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Currently in the prototype stage, the XP-1 will also feature active aerodynamics that double as solar panels, articulating to follow the position of the sun when not improving cornering at high speeds. 

California-based Hyperion supplies hydrogen propulsion systems to engineering firms and space agencies including Nasa. The company aims to begin production on the XP-1 in 2022, with volume being restricted to just 300 units worldwide.

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Comments
9

12 August 2020

as in photoshop image made up in an office. 

13 August 2020

I want a NASA power supply in my next car! 

Simply and truly SUPERB.

12 August 2020

 Better watch out, that looks a bit like the Bugatti Chiron to me, I like there confidence to say a 1000 mile range along with Tesla baiting performance, could that really be possible with this technology?

12 August 2020
Quote:

Supercapacitors are smaller and lighter than traditional lithium ion batteries, allowing the XP-1 to arrive with a kerb weight of just 1032kg. Hyperion claims this gives it a handling advantage over similarly potent battery electric supercars, which are much heavier.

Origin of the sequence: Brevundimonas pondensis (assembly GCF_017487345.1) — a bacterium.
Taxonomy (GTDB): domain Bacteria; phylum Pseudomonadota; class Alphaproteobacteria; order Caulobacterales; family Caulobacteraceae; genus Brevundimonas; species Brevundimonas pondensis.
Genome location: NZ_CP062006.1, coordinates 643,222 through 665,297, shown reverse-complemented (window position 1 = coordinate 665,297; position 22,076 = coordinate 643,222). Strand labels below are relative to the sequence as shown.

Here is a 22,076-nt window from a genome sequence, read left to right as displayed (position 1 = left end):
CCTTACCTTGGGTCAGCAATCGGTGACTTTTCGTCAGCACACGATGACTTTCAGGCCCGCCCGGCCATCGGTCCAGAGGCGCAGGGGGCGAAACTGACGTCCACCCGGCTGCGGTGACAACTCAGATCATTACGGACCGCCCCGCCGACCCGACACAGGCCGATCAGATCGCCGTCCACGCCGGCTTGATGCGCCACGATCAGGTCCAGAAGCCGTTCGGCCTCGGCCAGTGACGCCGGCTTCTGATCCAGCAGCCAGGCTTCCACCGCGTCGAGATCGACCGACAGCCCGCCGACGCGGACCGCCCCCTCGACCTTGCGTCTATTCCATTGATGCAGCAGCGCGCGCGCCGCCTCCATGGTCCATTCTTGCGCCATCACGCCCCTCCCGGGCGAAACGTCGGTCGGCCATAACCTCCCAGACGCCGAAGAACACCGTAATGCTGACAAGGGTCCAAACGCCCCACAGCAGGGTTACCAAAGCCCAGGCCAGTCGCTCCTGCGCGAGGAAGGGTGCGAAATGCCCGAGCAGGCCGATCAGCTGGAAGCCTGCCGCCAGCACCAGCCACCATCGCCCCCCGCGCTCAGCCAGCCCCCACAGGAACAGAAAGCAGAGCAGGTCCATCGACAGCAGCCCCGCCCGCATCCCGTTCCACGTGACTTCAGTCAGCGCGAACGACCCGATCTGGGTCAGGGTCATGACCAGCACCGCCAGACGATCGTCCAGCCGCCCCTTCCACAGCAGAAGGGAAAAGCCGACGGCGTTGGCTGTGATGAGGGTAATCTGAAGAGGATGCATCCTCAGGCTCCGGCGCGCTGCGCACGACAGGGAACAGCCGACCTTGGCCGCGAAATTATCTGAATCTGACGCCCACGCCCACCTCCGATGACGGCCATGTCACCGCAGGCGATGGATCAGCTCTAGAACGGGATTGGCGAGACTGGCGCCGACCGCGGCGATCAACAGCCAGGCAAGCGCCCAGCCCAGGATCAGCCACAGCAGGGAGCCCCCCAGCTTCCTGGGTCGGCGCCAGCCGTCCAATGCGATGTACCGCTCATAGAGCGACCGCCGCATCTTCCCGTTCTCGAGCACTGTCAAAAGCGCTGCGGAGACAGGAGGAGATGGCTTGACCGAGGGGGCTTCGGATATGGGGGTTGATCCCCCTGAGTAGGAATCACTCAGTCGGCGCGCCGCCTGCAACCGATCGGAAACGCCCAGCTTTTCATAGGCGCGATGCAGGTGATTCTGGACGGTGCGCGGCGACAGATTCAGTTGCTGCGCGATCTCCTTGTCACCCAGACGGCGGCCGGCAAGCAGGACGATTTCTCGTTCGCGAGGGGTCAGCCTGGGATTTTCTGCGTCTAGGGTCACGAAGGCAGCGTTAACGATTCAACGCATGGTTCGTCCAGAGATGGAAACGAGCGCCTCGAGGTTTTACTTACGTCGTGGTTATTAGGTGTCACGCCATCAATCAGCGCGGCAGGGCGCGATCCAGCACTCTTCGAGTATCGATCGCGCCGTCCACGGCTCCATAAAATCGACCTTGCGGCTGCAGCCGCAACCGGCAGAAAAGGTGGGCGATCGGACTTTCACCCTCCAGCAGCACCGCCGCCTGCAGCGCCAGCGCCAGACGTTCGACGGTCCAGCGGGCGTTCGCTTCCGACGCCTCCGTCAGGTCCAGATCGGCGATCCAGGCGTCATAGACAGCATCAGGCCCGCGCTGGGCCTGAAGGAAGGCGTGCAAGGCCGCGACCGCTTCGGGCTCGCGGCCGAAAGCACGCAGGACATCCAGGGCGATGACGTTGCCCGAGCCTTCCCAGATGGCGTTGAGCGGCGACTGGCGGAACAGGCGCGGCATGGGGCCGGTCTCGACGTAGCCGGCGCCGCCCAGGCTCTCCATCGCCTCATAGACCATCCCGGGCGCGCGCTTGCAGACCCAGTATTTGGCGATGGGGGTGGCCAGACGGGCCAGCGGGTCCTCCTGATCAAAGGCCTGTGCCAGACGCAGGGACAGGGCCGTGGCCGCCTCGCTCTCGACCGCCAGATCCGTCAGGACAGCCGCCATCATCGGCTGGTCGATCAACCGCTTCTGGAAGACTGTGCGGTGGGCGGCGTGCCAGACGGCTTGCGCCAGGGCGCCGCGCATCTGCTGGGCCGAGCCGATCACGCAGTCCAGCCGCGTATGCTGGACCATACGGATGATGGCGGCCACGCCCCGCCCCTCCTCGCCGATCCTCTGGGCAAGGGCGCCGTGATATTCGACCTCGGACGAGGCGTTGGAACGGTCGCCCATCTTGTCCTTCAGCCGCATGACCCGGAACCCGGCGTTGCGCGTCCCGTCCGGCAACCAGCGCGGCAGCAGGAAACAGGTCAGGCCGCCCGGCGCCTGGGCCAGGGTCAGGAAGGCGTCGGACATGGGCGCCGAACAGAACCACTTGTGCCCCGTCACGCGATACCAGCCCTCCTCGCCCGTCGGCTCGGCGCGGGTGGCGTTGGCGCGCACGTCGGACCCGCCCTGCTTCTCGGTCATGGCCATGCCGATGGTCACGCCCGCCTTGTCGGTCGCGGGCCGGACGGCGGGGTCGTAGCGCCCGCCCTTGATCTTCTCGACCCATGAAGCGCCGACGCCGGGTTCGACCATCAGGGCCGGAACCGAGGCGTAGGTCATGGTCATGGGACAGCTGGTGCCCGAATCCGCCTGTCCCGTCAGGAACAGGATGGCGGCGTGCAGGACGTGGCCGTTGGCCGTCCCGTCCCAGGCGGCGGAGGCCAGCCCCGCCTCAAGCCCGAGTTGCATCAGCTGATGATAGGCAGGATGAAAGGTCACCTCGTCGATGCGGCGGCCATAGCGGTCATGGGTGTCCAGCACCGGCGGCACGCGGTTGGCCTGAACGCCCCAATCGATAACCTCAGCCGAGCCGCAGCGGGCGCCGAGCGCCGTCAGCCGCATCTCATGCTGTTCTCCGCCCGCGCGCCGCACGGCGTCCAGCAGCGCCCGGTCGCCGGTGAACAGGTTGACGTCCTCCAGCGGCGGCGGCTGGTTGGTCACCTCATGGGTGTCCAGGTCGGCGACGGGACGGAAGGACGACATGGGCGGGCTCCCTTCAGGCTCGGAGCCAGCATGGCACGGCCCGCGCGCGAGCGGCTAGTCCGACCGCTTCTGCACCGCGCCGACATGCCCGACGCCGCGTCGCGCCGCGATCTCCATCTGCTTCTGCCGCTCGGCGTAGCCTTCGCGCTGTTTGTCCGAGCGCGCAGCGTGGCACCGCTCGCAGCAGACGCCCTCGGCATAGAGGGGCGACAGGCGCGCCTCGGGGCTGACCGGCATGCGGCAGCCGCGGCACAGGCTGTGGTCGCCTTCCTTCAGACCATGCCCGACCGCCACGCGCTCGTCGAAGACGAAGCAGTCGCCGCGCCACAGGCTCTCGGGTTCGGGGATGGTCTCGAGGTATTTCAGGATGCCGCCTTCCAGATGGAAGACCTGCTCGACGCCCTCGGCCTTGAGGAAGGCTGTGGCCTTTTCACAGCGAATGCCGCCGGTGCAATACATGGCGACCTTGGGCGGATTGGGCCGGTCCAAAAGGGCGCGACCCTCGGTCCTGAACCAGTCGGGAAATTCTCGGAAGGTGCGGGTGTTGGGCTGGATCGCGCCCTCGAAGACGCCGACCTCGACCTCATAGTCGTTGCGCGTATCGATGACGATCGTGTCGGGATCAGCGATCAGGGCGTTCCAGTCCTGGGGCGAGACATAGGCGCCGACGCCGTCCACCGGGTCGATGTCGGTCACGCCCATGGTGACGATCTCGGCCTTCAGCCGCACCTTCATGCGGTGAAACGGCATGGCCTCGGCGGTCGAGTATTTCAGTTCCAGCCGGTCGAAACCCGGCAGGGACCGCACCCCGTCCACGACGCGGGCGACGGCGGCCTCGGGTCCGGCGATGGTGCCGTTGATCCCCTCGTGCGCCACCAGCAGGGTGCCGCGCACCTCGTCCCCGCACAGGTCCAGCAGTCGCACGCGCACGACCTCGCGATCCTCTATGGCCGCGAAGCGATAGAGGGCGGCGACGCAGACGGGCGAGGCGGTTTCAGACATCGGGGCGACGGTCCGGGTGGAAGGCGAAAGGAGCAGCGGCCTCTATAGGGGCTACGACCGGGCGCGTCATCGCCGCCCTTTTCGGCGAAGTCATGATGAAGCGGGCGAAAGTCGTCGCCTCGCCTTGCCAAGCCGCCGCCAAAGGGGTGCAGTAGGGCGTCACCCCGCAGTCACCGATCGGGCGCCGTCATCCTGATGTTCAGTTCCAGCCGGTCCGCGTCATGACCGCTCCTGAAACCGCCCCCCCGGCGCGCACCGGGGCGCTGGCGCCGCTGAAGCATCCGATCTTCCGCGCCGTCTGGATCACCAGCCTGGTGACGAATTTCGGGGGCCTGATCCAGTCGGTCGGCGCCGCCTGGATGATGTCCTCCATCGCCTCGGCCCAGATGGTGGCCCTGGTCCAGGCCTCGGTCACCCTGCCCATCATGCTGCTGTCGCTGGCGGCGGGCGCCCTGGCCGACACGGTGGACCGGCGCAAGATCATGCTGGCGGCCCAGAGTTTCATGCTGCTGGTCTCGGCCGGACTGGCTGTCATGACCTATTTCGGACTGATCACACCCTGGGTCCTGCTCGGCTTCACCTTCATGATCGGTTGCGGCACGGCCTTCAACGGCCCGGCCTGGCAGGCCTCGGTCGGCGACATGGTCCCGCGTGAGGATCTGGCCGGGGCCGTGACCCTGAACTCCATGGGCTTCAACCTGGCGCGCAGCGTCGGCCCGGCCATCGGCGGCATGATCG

It's also 800 kg lighter than the other hydrogen vehicles currently on sale, which have half the top speed, a third of the range and no solar panels. It may be smaller and built from lighter materials, but that should just balance out the extra powertrain weight - as we see with, say, the similar-weight Tesla Model 3 and Rimac Concept_One. The weight difference here is baffling, and it's not doing that with supercapacitors. [i](In fact I'd be surprised if that saves any weight at all - a Mirai's battery pack weighs 49kg, a similar-sized supercapacitor array would provide full power in a 600kW car for about 15 seconds.)[/i]

Maybe I'll be eating my words in a few years, but frankly it sounds fake. Even if it turns out to be a tiny vehicle in which every panel and bolt is carbon fibre, and can only vmax for a few seconds, those figures would be completely unprecedented.

12 August 2020
Vertigo wrote:
Quote: